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High Kings

High Kings

Meath hurling's Royal lineage

By John Harrington

Few people predicted Meath’s Christy Ring Cup success last year, but the county is well placed to build on the achievement.

That’s because hurling in the county is now benefitting from some very solid foundations that were put in place by Games Development Administrator Peter Durnin in 2011.

He was initially appointed by the Meath County Board as a part-time hurling coach on a six-month trial basis, but his energy and application quickly made him indispensable.

One of his first acts was to establish the High Kings Hurling project which brought together a development squad of the best young U-13 hurlers in the county.

In the first year it catered for just 40 children over the course of eight weeks in the summer and by the end of that time almost half of the recruits had fallen away.

From those humble beginnings though the High King Hurling project has gone from strength to strength and now brings together 75 U-12s and 75 U-13s every Saturday from May to September.

And where previously Meath only had inter-county squads at U-14, U-16, and minor, they now have ‘Talent Academies’ at U-14, U-15, U-16, and U-17 as well as a minor inter-county panel.

Hundreds of adolescents and teenagers are now part of either the High Kings Hurling programme or Talent Academies because Durnin operates an open door policy and is determined to bring quality coaching to as many young Meath hurlers as possible.

“Club coaches do say to me now that they can see the standard of the U-14 and U-16 Championships coming up because nearly ever serious player playing underage hurling for their clubs is involved,” Durnin told GAA.ie.

“If we're taking 75 at U-13 level, there's only a handful of other players out there that aren't part of this programme.

“We're not really narrowing it down as such. Whoever wants to come in can, so you're nearly getting every player in the county in and gives them that bit of a boost. When they feel they're part of a county team they'll put more into it and you're definitely getting the standard up that way.

“It's made a big difference, and as much as it brings up the skill level it's great that the lads know each other that bit longer too. They're making friends and that's nearly as important as anything else.

“It's about creating a culture. What we did was give them a jersey every year and sure once word got out that there was a bit of gear going, everyone wanted to be part of his High Kings programme.”

The High Kings Hurling squads bring together 75 U-12s and 75 U-13s every Saturday from May to September.
The High Kings Hurling squads bring together 75 U-12s and 75 U-13s every Saturday from May to September.

The impact of the High Kings Hurling programme and the Talent Academies is already being felt in a very meaningful way.

For two years in a row the Meath U-14s won Tony Forrestal All-Ireland ‘B’ title.

That group of players then qualified to compete in the ‘A’ of last year’s Arrabawn tournament (All-Ireland U-16) for the first time in the county’s history.

Last year’s Meath minor team that reached the All-Ireland ‘B’ Final was back-boned by graduates of the first ever High Kings Hurling squad, and this year Peter Farrell became the first High Kings graduate to play for the county senior hurling team.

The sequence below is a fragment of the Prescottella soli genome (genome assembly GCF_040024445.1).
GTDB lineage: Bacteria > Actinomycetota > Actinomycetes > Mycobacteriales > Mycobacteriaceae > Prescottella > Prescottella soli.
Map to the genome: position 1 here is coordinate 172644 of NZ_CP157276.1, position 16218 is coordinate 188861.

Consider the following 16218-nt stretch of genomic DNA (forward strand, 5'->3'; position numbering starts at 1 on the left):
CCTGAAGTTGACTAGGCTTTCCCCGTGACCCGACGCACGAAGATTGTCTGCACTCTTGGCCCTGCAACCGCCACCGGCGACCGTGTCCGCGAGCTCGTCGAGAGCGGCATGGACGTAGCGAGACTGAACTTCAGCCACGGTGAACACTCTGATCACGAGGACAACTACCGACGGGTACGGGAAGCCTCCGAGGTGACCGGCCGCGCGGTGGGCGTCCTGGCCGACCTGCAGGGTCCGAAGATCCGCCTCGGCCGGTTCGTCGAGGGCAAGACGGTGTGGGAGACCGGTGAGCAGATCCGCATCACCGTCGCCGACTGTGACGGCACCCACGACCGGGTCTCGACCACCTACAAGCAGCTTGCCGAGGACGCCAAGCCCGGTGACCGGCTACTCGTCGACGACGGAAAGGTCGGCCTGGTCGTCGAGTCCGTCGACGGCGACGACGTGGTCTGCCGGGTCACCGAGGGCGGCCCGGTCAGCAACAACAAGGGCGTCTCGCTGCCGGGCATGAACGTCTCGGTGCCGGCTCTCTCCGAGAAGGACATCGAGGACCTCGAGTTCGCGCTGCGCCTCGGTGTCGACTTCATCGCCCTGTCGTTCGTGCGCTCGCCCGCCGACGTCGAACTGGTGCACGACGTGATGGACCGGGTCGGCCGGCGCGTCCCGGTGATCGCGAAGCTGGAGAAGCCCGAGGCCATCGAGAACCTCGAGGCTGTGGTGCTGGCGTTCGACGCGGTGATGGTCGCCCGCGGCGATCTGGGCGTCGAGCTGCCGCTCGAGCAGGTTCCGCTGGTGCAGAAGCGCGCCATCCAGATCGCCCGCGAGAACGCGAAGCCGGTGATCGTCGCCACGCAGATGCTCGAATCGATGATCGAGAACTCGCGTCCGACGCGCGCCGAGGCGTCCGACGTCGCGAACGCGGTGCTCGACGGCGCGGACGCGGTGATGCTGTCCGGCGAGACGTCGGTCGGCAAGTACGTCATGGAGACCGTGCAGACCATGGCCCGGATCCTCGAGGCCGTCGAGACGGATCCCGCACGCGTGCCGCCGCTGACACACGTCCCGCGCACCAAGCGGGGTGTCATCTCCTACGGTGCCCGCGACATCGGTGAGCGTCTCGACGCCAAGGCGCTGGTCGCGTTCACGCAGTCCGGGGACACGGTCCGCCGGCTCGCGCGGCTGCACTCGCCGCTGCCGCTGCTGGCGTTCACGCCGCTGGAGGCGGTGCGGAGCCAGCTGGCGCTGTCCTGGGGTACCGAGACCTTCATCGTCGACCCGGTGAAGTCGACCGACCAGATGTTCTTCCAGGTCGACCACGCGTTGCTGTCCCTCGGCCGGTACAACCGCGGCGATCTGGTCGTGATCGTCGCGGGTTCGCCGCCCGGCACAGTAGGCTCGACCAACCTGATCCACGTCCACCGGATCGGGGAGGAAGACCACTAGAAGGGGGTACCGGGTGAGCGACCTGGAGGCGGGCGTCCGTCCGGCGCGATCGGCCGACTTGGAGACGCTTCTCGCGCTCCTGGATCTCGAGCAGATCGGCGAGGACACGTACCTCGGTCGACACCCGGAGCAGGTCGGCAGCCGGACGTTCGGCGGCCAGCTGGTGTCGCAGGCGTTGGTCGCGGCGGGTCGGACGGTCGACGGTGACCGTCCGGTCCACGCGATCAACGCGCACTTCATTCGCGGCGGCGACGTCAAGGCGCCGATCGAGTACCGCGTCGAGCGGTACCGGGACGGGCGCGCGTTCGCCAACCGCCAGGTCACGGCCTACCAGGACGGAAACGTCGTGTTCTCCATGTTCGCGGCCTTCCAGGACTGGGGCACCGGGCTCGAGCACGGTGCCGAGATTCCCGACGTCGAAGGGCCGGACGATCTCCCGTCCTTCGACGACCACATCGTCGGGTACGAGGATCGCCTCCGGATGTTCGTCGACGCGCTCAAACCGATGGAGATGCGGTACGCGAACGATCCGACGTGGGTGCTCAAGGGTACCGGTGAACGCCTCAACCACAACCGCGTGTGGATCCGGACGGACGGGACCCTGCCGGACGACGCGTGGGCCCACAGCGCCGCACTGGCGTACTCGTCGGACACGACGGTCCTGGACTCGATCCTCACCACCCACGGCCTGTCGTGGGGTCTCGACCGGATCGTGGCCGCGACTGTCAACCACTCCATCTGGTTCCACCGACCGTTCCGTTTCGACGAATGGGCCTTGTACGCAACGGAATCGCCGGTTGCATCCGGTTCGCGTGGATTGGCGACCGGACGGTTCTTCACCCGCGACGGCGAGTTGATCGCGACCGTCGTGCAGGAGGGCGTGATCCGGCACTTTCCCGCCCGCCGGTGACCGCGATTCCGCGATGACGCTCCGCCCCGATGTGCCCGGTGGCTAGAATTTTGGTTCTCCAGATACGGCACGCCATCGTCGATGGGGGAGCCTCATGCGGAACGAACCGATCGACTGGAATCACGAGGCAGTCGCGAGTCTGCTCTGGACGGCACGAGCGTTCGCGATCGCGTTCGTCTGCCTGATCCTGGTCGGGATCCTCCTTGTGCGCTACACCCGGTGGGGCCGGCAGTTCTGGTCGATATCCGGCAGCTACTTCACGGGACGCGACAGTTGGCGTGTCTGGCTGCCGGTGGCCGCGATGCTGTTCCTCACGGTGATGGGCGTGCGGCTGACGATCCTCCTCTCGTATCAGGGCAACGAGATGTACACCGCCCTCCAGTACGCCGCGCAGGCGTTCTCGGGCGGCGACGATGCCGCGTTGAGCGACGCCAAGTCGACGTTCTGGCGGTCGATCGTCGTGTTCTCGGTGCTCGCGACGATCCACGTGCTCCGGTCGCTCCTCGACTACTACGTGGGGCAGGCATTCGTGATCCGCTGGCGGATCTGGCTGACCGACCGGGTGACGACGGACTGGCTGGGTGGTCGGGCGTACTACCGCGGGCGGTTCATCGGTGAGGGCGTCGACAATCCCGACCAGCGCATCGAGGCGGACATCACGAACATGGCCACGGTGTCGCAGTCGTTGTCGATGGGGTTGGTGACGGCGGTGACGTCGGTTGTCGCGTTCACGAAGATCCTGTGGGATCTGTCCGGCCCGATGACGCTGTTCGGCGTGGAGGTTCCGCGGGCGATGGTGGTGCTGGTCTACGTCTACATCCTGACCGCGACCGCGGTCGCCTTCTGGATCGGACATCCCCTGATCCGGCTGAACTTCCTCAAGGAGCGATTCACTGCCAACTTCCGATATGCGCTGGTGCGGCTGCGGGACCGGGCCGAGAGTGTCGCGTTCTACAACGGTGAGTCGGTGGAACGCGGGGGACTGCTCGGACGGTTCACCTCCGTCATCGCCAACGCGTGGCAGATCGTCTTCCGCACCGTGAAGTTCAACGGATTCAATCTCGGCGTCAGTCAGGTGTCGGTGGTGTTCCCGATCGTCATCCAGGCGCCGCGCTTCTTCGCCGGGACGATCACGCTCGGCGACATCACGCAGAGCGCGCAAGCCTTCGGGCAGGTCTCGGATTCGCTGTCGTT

“There' a lot more lads coming behind and we've got more work done with them,” says Durnin.

“So I think in a couple of years you'll have very few players who weren't part of the High Kings programme playing for the Meath senior team.

“I definitely think it's making a big difference. Before talented young lads just wanted to play football and wouldn't bother with the hurling, but now it's on more of an even keel. There are far more lads committed to the hurling.

“The High Kings, when I started it first, you had to plague clubs to send lads in. Now clubs are asking when it's starting.

“The first year I did it there was a fall-off in numbers as the year went on. We started off with the 40 and it dwindled down to just over 20. But since then it's been going the opposite way. Numbers are going up and up and up.

“And players are always asking can they come into it. You'd have young lads who are only 11 wanting to take part with the 12 year olds, so there's definitely a big interest in it.”

Last year’s dramatic Christy Ring Cup Final victory over Antrim and the U-21 team's All-Ireland 'B' success has provided Meath hurling with a serious boost.

For the first time since 2004, the county senior team will compete in this year's All-Ireland Senior Hurling Championship.

Durnin hurled for many years for Meath himself and admits he can’t recall there ever being a bigger buzz in Meath for hurling than there is now.

“It’s amazing,” he says. “I never thought that winning the Christy Ring Cup would do so much.

“We had a presentation of jersies at the end of the year and we had the U-21 Cup and the Christy Ring Cup and everyone had their picture taken and all the young lads knew the players' names.

“For the first time ever O'Neill's were stocking the Meath hurling jersey as well as the football one because we've always had a different sponsor to the footballers and you could never get it.

“Everything just really took off last year and if we could build on it again this year it would be great.

“They're back in the Leinster Championship for the first time in many years. I suppose the aim this year would be try to get a win in that and try to stay up in it.

“Gaining promotion in the League is another obvious target. You look at Kerry, they're up in 1B and were playing Galway on Sunday and after 45 minutes there was only a puck of a ball in it.

“That's the sort of level we want to be getting to, where Kerry have gotten to. There's no reason why we can't.”

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